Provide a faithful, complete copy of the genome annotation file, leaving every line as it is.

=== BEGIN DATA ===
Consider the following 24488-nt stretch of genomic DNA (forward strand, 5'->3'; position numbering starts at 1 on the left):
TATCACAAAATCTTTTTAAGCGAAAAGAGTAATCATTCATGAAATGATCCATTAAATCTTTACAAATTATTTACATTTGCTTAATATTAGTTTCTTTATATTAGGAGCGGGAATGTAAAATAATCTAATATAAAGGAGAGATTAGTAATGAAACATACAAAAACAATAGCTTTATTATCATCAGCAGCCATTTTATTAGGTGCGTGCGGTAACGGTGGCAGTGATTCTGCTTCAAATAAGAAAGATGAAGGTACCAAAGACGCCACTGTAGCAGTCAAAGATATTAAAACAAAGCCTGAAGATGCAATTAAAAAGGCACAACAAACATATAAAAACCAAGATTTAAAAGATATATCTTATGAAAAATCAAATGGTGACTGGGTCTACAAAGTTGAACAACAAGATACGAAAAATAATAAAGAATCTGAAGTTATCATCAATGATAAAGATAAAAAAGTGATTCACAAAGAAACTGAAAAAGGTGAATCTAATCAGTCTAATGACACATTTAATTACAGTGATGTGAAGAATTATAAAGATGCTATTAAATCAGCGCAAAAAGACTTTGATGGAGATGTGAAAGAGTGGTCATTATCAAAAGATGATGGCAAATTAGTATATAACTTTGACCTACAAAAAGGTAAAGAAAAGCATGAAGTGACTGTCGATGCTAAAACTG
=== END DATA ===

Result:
Consider the following 24488-nt stretch of genomic DNA (forward strand, 5'->3'; position numbering starts at 1 on the left):
TATCACAAAATCTTTTTAAGCGAAAAGAGTAATCATTCATGAAATGATCCATTAAATCTTTACAAATTATTTACATTTGCTTAATATTAGTTTCTTTATATTAGGAGCGGGAATGTAAAATAATCTAATATAAAGGAGAGATTAGTAATGAAACATACAAAAACAATAGCTTTATTATCATCAGCAGCCATTTTATTAGGTGCGTGCGGTAACGGTGGCAGTGATTCTGCTTCAAATAAGAAAGATGAAGGTACCAAAGACGCCACTGTAGCAGTCAAAGATATTAAAACAAAGCCTGAAGATGCAATTAAAAAGGCACAACAAACATATAAAAACCAAGATTTAAAAGATATATCTTATGAAAAATCAAATGGTGACTGGGTCTACAAAGTTGAACAACAAGATACGAAAAATAATAAAGAATCTGAAGTTATCATCAATGATAAAGATAAAAAAGTGATTCACAAAGAAACTGAAAAAGGTGAATCTAATCAGTCTAATGACACATTTAATTACAGTGATGTGAAGAATTATAAAGATGCTATTAAATCAGCGCAAAAAGACTTTGATGGAGATGTGAAAGAGTGGTCATTATCAAAAGATGATGGCAAATTAGTATATAACTTTGACCTACAAAAAGGTAAAGAAAAGCATGAAGTGACTGTCGATGCTAAAACTG